Discover Northern California's
Continued #2

What is
#TravelTuesday #Photo-of-the-Week?

When we first started blogging our #TravelTuesday photo series back in January of 2013 at Discover Northern California's Travel Blog, it didn't occur to us that those items - like all the others on that page - would eventually drop off the bottom of the viewable page.

When it did occur to us, we realized we needed to collect them somewhere, so those who weren't around when they originally posted could find them. So here we are!

In case you're wondering, #TravelTuesday is a Twitter phenomenon created by Katy Lynch of Where I've Been, the popular social media app used by over 9 million people on Facebook, MySpace, bebo, etc. to share the places they've been to, lived in, and/or want to go to.

And, of course, Photo-of-the-Week (or -Day or -Month) is a favorite publishing tool throughout the Internet.

Do you have a favorite NorCal story?
From a family visit from years ago to something
you discovered last weekend,
Share it with the rest of us
- we'd love to learn about it!

If you're looking for Northern California lodging, you can't do better than to compare prices with before you book:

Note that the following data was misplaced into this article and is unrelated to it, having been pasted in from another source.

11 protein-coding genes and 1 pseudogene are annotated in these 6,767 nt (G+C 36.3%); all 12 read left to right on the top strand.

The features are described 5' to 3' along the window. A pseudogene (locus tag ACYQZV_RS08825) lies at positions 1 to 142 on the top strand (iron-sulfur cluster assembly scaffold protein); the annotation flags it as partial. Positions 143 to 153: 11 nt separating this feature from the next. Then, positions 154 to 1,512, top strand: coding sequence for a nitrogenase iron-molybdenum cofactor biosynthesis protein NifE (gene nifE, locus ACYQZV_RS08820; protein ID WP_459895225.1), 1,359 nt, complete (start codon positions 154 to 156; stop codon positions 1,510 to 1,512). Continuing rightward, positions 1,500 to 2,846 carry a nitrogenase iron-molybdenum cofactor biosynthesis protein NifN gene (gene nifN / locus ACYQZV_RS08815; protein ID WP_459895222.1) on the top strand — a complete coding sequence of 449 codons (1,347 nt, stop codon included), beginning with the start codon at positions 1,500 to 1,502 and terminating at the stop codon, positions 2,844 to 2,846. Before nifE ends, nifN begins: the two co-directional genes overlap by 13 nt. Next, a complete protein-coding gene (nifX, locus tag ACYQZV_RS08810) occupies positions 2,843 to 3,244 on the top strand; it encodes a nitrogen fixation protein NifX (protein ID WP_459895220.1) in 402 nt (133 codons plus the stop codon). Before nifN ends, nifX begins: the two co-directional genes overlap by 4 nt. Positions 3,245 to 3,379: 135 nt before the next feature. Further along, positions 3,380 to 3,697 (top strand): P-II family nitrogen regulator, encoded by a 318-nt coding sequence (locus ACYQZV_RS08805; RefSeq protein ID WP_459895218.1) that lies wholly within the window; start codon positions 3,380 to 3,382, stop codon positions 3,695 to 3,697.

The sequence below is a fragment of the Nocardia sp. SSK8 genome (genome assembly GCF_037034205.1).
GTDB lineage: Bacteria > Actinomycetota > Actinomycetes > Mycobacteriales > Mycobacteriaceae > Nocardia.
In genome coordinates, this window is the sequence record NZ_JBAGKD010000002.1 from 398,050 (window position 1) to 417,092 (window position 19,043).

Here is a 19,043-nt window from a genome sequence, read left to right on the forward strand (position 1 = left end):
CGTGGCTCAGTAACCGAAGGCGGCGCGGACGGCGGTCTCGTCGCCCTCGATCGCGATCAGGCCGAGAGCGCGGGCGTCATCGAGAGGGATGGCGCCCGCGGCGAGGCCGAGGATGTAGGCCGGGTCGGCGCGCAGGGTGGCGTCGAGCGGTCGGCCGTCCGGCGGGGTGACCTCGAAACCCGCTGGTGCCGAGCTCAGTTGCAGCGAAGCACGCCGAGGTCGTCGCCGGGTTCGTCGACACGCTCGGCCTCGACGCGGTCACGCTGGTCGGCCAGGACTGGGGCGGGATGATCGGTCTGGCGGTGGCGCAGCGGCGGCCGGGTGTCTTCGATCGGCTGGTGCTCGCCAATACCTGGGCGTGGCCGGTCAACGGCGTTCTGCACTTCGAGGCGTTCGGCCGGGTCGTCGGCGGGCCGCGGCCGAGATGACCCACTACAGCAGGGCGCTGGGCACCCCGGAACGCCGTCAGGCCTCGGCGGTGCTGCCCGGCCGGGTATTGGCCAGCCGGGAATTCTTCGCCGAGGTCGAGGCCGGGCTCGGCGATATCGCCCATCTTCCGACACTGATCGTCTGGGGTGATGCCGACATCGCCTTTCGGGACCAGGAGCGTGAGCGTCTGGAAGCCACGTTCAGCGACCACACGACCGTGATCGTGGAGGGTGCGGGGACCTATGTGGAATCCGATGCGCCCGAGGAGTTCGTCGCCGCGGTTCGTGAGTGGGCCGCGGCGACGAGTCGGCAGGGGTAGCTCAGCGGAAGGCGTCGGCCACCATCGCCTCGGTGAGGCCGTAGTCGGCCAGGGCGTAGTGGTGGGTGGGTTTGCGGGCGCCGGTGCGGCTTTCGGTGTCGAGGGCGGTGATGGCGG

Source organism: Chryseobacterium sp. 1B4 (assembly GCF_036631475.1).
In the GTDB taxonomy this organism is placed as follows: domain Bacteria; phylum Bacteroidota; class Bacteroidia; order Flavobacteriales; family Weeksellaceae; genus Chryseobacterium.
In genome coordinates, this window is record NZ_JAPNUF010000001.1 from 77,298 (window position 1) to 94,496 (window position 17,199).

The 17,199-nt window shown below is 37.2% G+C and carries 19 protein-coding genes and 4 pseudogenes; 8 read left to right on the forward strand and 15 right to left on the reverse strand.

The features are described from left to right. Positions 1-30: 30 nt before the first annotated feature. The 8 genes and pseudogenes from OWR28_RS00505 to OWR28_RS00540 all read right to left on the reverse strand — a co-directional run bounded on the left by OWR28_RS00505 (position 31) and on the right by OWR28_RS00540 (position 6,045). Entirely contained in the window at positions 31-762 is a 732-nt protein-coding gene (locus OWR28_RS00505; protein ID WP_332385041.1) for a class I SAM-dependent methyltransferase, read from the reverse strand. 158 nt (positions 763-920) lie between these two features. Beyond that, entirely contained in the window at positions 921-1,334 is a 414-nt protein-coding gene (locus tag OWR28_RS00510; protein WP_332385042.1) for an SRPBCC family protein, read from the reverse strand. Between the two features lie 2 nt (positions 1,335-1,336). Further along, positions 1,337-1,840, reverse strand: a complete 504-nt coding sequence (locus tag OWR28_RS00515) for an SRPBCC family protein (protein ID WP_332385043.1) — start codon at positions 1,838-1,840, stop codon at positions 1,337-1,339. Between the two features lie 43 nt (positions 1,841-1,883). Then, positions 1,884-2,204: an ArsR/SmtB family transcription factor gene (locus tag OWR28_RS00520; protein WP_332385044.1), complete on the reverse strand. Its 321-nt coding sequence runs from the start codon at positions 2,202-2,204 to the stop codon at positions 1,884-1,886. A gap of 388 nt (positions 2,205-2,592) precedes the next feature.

Compare hotel prices and find the best deal -

#TravelTuesday #Photo-of-the-Week: The days of wine and roses!

While visiting Healdsburg in Sonoma County recently, we discovered - tucked in amongst the vineyards and wineries - a lovely, family owned and run rose farm.

Started in 1990 by Jan and Michael Tolmasoff, the Russian River Rose Company is home to over 600 varieties of roses, "ranging from ancient roses to recent introductions; native species to highly hybridized ones; GIANT shed-eating climbers to micro-minis, and many 'found' roses."

In addition to cultivating, growing, and selling roses, Jan and Michael have re-created historic Bulgarian perfume-making methods and offer California's only estate-produced rose oil perfume and rose water.

Visit the Russian River Rose Company's beautiful and fragrant display gardens where - depending on the time of year - you may take a perfume rose harvest tour, attend a workshop or demonstration, witness the blessing of the roses, enjoy butterflies, birds and bees in the garden, take an Iris class, or learn about the mysteries of Russian teas, culture, and music.